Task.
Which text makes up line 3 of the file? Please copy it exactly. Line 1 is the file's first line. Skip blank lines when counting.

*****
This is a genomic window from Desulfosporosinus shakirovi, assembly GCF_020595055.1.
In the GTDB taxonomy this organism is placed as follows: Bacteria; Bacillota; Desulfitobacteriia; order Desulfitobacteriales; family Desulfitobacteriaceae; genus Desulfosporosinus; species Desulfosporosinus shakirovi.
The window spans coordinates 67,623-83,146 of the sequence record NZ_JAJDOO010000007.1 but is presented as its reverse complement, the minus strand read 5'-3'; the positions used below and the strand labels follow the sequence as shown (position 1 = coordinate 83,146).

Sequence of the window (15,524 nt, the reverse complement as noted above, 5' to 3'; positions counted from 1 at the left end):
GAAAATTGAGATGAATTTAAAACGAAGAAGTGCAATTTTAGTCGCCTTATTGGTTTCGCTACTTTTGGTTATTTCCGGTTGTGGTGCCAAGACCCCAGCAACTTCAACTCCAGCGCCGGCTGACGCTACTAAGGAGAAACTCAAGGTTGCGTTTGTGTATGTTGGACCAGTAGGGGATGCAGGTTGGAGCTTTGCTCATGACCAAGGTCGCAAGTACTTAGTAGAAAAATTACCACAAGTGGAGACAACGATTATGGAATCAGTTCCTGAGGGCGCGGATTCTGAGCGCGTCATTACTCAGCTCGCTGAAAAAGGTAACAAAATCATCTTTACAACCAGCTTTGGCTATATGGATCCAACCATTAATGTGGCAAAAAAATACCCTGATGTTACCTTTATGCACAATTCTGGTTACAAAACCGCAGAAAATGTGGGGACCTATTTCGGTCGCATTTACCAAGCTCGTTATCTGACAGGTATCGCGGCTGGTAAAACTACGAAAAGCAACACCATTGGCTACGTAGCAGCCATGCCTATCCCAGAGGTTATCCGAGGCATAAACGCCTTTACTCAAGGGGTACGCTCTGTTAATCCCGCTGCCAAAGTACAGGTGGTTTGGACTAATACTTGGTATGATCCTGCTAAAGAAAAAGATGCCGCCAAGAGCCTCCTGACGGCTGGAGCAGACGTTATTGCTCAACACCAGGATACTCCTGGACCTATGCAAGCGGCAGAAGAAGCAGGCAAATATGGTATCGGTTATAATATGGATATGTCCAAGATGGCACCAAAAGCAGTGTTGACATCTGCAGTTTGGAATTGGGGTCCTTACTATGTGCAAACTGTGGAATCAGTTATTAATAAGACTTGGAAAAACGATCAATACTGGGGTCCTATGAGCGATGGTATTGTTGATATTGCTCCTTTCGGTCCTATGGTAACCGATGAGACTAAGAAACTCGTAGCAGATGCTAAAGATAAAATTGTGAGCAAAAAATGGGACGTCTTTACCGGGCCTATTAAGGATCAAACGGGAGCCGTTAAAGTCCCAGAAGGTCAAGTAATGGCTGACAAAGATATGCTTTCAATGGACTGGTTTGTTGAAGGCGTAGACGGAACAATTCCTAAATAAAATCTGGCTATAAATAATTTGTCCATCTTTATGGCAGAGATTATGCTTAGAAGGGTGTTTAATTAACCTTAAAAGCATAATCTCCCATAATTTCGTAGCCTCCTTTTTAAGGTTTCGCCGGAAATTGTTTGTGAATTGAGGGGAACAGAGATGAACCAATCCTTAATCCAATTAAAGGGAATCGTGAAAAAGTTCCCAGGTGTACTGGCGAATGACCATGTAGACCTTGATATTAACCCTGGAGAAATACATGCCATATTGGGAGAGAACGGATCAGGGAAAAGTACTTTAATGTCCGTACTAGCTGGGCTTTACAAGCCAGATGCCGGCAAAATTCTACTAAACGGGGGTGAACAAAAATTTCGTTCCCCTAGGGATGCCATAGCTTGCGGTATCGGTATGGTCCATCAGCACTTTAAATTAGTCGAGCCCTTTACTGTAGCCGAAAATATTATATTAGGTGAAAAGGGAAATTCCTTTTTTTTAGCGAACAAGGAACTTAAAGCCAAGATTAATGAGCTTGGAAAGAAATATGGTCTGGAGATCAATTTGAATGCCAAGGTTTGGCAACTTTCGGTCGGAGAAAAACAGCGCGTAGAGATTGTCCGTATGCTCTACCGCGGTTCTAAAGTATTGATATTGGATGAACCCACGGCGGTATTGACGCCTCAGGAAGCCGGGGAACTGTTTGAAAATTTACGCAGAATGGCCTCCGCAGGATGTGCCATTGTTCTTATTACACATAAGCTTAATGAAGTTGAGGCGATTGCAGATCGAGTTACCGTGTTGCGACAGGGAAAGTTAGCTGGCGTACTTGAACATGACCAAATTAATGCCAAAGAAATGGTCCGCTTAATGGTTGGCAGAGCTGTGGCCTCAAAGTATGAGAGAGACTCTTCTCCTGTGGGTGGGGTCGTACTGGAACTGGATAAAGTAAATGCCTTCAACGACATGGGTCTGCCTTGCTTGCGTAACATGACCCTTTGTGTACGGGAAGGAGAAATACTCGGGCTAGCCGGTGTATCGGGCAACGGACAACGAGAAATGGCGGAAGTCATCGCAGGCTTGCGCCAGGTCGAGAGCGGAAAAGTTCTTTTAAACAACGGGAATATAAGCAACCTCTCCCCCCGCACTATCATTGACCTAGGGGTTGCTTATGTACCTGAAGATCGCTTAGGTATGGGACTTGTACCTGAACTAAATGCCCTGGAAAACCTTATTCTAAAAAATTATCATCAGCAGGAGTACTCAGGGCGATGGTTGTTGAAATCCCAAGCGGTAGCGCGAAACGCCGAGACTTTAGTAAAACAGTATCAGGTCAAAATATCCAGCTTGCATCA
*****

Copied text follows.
The window spans coordinates 67,623-83,146 of the sequence record NZ_JAJDOO010000007.1 but is presented as its reverse complement, the minus strand read 5'-3'; the positions used below and the strand labels follow the sequence as shown (position 1 = coordinate 83,146).